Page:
Obviously, our closest neighbour and the UK's biggest trade partner. The key here is that European legislation is often supplemented by nationally-based legislation and standards and so don't assume everything will necessarily be standardised.
The US presents a huge market opportunity for lighting professionals. However, its lighting requirements differ greatly. One of the most apparent differences is that all dimensions still use the imperial feet and inches, making drawings in different scales to those used in Europe. It is worth being aware lighting levels are measured in 'Footcandles' rather than in Lux.
Within Australasia, lighting is metric and Lux is used as a measurement. However, there are many differences in the standards for illumination levels, and these tend to be at a lower level than the norm for the UK.
As with Australasia, in South Africa lighting is all metric based. However, considerations of energy consumption are of critical importance on a continent that has limited generating capacity and a massively expanding market. It is worth being aware there is also no Fire Rated fitting requirement, thus changing the layouts for residential applications.
It is easy to assume most lighting comes from the Far East and that all lighting within this market is constructed and manufactured locally. However, this is not the case, as many retail-based companies have a global lighting footprint and, as such, lighting in the stores in the Far East will match those of other global areas and may be supplied out of Europe or the US.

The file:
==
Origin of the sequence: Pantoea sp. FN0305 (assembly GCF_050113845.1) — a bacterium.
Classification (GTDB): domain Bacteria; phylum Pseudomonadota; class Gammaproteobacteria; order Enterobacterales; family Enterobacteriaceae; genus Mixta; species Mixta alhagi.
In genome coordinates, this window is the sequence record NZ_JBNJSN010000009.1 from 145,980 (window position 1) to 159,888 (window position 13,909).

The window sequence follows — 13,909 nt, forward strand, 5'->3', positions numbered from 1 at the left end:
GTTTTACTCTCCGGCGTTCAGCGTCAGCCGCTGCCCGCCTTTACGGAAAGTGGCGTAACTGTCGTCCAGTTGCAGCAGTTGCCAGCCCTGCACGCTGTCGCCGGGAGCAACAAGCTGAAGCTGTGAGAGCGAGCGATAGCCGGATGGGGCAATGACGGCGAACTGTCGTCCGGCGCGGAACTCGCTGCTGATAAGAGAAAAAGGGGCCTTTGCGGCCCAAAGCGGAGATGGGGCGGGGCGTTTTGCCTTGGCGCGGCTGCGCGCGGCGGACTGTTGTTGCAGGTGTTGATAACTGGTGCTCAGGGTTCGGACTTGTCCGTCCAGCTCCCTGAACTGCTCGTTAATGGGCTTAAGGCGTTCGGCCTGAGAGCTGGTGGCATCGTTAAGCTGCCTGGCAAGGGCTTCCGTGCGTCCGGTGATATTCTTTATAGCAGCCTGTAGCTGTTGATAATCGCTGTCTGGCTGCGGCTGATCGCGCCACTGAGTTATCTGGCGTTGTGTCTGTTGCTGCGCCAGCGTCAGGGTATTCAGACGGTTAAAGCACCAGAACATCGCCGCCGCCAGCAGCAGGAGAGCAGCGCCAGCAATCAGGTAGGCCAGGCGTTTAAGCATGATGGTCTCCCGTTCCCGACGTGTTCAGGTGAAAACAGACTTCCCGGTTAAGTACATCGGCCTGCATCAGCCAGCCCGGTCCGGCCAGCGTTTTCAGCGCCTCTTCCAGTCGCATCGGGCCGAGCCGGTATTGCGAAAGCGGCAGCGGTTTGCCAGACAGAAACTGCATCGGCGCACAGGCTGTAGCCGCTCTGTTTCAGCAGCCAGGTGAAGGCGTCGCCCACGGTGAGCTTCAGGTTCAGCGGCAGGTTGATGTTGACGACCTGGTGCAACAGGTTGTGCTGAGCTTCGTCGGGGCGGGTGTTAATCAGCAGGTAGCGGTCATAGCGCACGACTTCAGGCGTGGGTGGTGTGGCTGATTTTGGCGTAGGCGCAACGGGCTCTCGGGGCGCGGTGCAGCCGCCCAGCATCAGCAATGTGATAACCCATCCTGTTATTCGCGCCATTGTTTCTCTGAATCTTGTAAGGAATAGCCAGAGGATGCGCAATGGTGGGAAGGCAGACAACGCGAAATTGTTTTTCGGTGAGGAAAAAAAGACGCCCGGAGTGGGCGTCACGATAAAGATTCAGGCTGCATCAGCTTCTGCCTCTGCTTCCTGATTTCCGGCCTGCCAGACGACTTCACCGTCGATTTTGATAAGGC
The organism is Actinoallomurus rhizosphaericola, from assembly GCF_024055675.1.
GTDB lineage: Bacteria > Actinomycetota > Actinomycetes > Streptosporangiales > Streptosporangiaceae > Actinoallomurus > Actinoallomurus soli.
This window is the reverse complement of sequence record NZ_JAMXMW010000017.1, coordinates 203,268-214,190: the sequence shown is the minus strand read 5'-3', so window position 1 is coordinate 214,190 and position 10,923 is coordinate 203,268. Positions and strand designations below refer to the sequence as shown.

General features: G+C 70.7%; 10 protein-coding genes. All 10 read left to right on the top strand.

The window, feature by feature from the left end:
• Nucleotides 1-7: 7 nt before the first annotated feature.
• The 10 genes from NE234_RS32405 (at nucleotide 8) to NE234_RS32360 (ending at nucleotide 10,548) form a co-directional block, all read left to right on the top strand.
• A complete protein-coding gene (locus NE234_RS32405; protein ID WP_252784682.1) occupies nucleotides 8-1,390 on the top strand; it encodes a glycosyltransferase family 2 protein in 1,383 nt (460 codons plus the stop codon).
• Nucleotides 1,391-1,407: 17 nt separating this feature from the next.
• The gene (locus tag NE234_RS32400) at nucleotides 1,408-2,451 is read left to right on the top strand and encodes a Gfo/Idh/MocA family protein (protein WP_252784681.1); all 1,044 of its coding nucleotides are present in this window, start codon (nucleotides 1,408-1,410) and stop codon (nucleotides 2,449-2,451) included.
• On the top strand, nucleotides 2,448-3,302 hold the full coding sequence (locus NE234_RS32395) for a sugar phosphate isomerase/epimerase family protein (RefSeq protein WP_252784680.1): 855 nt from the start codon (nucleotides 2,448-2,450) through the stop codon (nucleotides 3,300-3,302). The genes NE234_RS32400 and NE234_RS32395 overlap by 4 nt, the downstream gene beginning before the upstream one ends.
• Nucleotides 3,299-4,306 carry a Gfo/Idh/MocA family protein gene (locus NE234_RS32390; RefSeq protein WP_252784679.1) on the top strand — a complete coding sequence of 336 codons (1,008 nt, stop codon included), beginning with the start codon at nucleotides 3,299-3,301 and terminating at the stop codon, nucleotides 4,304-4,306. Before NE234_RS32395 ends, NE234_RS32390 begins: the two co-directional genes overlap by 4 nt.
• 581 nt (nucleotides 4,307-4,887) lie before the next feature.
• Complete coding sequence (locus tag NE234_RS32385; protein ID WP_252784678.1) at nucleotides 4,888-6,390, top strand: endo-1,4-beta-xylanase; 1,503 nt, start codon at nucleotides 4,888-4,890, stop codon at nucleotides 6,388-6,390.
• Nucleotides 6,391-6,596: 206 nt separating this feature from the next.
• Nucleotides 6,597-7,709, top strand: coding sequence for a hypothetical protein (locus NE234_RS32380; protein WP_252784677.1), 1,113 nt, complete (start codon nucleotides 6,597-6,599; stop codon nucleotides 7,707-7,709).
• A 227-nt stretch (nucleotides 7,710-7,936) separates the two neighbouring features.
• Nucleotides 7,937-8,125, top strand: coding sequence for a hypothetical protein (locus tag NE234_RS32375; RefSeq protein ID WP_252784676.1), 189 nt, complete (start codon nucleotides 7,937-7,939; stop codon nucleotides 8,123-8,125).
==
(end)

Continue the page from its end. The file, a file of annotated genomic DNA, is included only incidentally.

The Middle East
The Middle East can represent an ideal first step into global lighting for some manufacturers, however be aware each country has different requirements. In Saudi Arabia, for instance, emergency lighting levels are significantly higher than those designes for the UK market. Lights are required to provide an initial luminance of no less than 1Fc or 10.8Lux at any point and no less than 0.1Fc or 1.1Lux at any point along the path of egress.
Product compliance is also of critical importance, as countries outside the EU will not accept a Declaration of Conformity signed by the manufacturer. Rather, a process of product testing to international standards needs to be implemented. This can be both a lengthy and costly process in order to achieve compliance. A global lighting manufacturer active on all five continents through a network of local hubs, supported by local representation, allows specific local needs and aspirations to be met.
To conclude, when considering the dos and don’ts of entering a new market, compliance, legislation and service must be a critical local necessity in supporting a wider reach to your global strategic targets. To underestimate the importance of technical, cultural and local dynamics, or market demands, the manufacturer must make this a top priority to ensure future growth. Ignoring these factors will immediately open your opportunity to competitors.